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Connecticut has played a uniquely important role in the creation of United States culture. Because we were one of the first colonies, and because we sent so many sons and daughters to be the seed stock of other states, Connecticut’s story is truly, and deeply, the American story in every way. As Connecticut’s State Historian from 2004 to 2022, I was honored to play a part in keeping our past alive and vital.  In retirement, and as state historian emeritus, I hope to continue, in a more relaxed and personal way, sharing my love and appreciation for this wonderful state and its history.

I am especially grateful for  the generous support of the Sue B. Hart Foundation, which has made so much of my work possible.


RSS Grating the Nutmeg Podcast

  • 145. Activists Paul and Eslanda Robeson in Connecticut June 30, 2022
    In the Summer 2022 issue of Connecticut Explored, author and historian Steve Thornton of the Shoeleather History Project brings us the story of the internationally-renown activist, actor, and singer Paul Robeson and his wife Eslanda, an anthropologist, author and activist in her own right. The Robeson’s home from 1941 to 1953 in Enfield, Connecticut is […]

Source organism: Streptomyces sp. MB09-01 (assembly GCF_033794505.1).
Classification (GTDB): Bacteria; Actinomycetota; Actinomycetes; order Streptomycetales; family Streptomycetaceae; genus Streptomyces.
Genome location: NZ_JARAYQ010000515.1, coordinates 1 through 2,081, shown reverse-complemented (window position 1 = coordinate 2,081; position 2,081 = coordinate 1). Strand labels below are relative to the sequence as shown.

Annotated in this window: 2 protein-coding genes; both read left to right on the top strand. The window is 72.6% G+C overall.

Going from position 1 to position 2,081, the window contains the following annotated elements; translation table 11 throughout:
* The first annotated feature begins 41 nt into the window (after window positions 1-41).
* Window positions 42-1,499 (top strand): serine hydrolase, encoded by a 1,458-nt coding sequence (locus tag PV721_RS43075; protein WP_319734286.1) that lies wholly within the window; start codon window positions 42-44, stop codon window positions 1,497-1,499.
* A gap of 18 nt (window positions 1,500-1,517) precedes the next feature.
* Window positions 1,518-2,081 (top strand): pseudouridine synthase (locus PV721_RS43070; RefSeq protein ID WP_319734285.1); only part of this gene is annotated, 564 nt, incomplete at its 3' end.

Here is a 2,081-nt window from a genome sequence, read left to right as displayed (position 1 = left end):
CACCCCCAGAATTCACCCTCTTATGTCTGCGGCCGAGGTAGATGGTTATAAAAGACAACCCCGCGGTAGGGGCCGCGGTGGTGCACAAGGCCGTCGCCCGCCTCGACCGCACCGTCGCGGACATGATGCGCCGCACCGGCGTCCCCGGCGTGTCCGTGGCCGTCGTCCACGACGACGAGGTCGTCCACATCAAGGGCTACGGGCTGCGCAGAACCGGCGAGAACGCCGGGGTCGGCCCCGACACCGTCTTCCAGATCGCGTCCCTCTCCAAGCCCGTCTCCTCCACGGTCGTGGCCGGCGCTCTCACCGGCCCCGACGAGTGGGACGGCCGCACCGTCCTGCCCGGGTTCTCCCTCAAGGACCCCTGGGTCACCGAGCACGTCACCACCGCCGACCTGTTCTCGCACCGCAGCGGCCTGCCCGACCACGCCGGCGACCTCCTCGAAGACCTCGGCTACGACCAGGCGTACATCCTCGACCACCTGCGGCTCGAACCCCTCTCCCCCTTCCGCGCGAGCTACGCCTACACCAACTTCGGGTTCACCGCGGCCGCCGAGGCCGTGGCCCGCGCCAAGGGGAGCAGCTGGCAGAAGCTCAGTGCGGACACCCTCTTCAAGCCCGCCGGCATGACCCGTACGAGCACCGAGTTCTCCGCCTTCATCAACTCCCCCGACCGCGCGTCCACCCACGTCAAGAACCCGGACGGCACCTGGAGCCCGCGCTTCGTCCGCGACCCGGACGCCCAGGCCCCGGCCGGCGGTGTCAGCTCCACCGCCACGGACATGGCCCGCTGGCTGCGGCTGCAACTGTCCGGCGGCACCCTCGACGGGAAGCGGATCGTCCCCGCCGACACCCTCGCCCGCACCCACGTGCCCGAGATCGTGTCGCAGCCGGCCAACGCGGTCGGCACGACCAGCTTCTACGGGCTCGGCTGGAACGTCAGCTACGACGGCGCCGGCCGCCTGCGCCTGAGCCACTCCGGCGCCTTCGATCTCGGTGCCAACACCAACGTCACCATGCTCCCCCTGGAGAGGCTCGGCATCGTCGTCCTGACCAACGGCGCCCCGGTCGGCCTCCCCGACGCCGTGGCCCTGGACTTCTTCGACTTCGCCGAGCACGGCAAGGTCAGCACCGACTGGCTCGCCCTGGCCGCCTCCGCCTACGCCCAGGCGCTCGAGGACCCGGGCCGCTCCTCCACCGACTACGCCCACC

• 144. A Visit to the Katharine Hepburn Museum at "The Kate" in Old Saybrook June 15, 2022
    Painting by Everett Raymond Kinstler, Smithsonian National Portrait Gallery   Join Walt Woodward on a visit to the Katharine Hepburn Museum at "the Kate" in Old Saybrook. His interview with Executive Director Brett Eliott and Director of Community Relations Robin Andreoli about this gem of a museum for America's most Oscar-winning actor (and long-time Saybrook resident) […]